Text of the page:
Many of us think of Buddhism and other meditative approaches to life as very passive. Sitting. However, I as I learn more about the topic, I’m struck by the discipline involved with learning to meditate and making it a regular part of their lives. Meditation seems to be like so many other things that are good for us; the gap between ‘knowing’ and ‘doing’ can be enormous. How do we make space to close the gap?
The gap between knowing and doing can be enormous. Click To Tweet
“The thing about meditation is…you become more and more you.” ~David Lynch
Running shoe commercials that urge us to ‘just do it’ have nothing on people who sit, motionless and silent, for a set period every single day. I like the contrast between urgency and committed action. I suspect that the ad budget in question is aimed at those of us who struggle with our commitment to exercise and not the spectacular athletes featured in the media. Do you ever wonder about their journey? What did it take to become who and what they are? I often wonder about both their physical and mental training and how the two fit together.
I like the contrast between urgency and committed action. Click To Tweet
“Quiet the mind, and the soul will speak.”Ma Jaya Sati Bhagavati
As different as they may seem on the surface Buddhism and “success psychology” share a lot. Take these words from noted Buddhist teacher John Daido Loori:
The only limits that exist are the ones we set for ourselves. Take off the blinders, release the chain, push down the walls of the cage and advance a step forward. When you’ve taken that step, acknowledge it, let it go, and advance another step. And when you finally arrive at enlightenment, acknowledge it, let it go and take a step forward.”
If I’d given you that quote without background would you think it belonged to one of our country’s great Buddhist teachers? Or would you attribute it to your favorite motivational speaker or writer?
So often personal aspirations and goal-setting focus on the things we need to do. But perhaps it is the journey that matters most. Maybe there’s more real transformation from changes that help us “become” rather than the ones that we “do.”
I’d love to hear about your meditation experience or something you do that has helped you “become more you.” (Just click the comments link below to join the conversation.)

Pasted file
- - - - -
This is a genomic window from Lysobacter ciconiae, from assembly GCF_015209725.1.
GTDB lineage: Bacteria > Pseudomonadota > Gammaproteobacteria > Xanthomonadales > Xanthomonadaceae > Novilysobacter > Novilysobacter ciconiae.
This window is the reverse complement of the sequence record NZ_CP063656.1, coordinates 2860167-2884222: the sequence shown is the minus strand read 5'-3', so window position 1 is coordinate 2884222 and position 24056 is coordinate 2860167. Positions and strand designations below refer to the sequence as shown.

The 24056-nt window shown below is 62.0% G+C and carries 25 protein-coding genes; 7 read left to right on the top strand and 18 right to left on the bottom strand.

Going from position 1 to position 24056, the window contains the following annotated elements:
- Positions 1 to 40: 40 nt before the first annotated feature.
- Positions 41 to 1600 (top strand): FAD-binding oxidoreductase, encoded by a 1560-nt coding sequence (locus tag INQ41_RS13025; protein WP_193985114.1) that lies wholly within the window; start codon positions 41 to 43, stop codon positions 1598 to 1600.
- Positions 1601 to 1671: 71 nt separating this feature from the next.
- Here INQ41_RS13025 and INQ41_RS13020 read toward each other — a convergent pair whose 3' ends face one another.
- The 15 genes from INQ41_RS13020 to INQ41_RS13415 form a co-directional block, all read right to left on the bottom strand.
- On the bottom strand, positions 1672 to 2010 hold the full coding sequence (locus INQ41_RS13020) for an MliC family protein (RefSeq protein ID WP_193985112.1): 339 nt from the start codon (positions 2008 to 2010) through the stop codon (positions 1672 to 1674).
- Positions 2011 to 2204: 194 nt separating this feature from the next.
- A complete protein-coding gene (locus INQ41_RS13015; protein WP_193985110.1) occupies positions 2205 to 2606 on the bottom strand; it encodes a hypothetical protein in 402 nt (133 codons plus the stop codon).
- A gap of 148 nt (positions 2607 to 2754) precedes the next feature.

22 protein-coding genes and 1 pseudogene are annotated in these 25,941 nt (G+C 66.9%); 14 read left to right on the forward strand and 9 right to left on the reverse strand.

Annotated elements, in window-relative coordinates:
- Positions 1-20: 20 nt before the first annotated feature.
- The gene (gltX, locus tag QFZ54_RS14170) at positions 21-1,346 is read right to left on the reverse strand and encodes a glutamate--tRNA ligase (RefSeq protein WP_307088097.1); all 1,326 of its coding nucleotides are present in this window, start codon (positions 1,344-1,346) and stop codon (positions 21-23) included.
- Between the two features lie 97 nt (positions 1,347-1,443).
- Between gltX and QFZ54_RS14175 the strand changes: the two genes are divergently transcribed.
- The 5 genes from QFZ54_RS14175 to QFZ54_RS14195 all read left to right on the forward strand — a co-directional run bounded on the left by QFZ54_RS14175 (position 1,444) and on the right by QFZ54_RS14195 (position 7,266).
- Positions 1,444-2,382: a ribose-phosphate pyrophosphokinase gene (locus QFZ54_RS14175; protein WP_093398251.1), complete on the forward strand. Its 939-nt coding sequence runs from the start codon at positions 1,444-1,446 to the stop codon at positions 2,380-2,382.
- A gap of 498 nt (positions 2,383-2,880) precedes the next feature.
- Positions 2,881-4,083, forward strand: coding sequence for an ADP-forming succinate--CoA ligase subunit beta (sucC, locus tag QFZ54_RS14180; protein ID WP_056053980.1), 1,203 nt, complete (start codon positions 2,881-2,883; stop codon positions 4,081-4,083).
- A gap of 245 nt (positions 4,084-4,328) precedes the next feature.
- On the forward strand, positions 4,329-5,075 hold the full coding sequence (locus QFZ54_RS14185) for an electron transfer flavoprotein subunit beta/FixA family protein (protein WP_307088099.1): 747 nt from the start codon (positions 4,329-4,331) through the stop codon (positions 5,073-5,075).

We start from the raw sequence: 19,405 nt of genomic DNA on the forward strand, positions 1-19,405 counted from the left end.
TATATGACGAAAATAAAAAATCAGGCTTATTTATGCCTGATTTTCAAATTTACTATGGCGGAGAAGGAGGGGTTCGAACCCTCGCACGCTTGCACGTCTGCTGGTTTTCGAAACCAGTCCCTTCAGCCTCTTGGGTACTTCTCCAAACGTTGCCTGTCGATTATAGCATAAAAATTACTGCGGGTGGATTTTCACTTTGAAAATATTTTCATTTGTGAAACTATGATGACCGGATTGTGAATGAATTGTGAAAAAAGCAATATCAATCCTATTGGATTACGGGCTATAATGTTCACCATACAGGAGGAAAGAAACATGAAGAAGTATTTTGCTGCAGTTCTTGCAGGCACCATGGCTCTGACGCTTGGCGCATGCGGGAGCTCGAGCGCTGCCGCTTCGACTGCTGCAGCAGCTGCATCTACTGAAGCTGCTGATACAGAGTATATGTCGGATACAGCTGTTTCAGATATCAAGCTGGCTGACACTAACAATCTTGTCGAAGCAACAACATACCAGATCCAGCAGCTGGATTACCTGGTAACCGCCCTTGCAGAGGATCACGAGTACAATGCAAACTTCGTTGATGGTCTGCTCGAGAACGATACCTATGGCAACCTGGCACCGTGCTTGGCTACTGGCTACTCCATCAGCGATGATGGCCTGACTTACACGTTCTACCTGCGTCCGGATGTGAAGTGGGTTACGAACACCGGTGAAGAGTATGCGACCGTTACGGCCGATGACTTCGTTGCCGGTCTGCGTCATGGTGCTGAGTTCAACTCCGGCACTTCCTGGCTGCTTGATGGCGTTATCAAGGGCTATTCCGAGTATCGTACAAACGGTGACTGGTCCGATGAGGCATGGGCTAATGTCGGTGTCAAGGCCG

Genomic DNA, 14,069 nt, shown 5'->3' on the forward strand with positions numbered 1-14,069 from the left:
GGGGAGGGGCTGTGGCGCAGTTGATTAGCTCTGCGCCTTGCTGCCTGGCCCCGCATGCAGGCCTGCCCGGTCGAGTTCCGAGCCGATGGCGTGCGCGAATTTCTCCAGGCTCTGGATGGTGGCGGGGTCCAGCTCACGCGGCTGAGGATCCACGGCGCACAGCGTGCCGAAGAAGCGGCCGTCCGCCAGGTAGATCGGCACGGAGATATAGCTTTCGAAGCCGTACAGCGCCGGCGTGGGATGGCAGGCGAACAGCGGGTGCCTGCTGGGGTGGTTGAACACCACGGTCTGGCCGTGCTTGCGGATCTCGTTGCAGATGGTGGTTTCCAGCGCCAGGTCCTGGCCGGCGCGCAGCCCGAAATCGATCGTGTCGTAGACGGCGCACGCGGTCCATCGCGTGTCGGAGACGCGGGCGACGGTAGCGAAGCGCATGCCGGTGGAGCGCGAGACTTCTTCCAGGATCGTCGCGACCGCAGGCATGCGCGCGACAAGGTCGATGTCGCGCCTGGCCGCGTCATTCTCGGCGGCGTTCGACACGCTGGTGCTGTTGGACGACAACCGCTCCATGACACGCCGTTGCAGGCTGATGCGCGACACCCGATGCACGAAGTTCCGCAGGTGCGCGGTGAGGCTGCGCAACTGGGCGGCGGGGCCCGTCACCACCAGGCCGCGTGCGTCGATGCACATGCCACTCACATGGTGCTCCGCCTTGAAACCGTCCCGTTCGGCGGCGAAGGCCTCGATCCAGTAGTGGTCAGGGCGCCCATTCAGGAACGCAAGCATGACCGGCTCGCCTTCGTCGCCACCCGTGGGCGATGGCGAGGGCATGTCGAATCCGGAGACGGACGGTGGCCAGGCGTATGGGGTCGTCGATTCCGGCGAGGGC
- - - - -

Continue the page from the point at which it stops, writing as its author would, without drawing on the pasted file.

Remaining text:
“Quiet the mind, and the soul will speak.”Ma Jaya Sati Bhagavati -I love this. I regularly meditate to connect within and to Spirit. This blog remind me of how a cat’s brain is more active when he seems to zone out than when he is actively playing. I believe the same is true for us humans. Great blog Andrea!
Floating in my kayak on one of my favorite lakes and watching the sun rise in the eastern sky. Or, hiking the wooded trails. Or, riding one of my bicycles and feeling the wind on my face.
Being in nature is my meditation.
I have been meditating on and off, sometimes I find it easier and at other times really hard to do. What works better for me is to do meditative activities like painting, crocheting and I find that even walking and cleaning can be meditative if I become more present.
Meditation is central to my life and to the work that I do in the world. I so appreciate your going beyond the assumptions about meditation and passivity. It is so important! Meditation is active: the essence is about receiving who you are. it leads to inspired and aligned action. It doesn’t need to have a connection to Buddhism, or to any religion. It does take commitment…to your own journey. I loved this post, Andrea!
My greatest successes with meditation have been shamanic spirit journeys — very powerful!
Love this and there are so many different ways to meditate that have helped me tap more into myself and the world around me. One of my favorite and simplest is to be outside and shut my eyes and notice the sounds around me. The first time I did this I was totally amazed at how much goes on that we are not aware of. This brings me peace but also a deeper connection to everything going on around me, the wind, the birds, the cars in the distance, the voices and laughter… it is a beautiful way to “be” and connect and I always end feeling so much more at peace. Thank you for this beautiful post. <3
I rediscovered meditation a few years ago with the help and teachings of meditation teacher Davidj and have been meditating at least once a day for at least 10 minutes and as long as 30 every day since then. Recently, I’ve been doing some in-depth self-study by reading Lama Surya Das (Awakening the Buddha Within is a perfect book for East meets Western mind), and Stephen Cope’s The Wisdom of Yoga. I find a real connection between connecting to our true self in meditation and also in writing.
I have meditated on and off since College and started back up with a regular practice five years ago. I know for me it has changed my world. It has reconnected me to my divine essence and has changed every interaction I have…be it with myself, others, animal and plant life.
I have meditated and practiced yoga for years and am so grateful for the space it has helped me cultivate around and within me. My practice has allowed me to come home to myself and learn the value of just being rather than always doing. As a result my doing has more intention and impact. Meditating daily allows me to listen to myself and take inspired action. Whenever there is a pause in my day or I am waiting in line or for my computer, I reconnect with my breath and breathe in and out intentionally, which reconnects me to the present moment and supports me in paying attention on purpose. Mindfulness is the foundation of my self-nurturing practice and I am so grateful!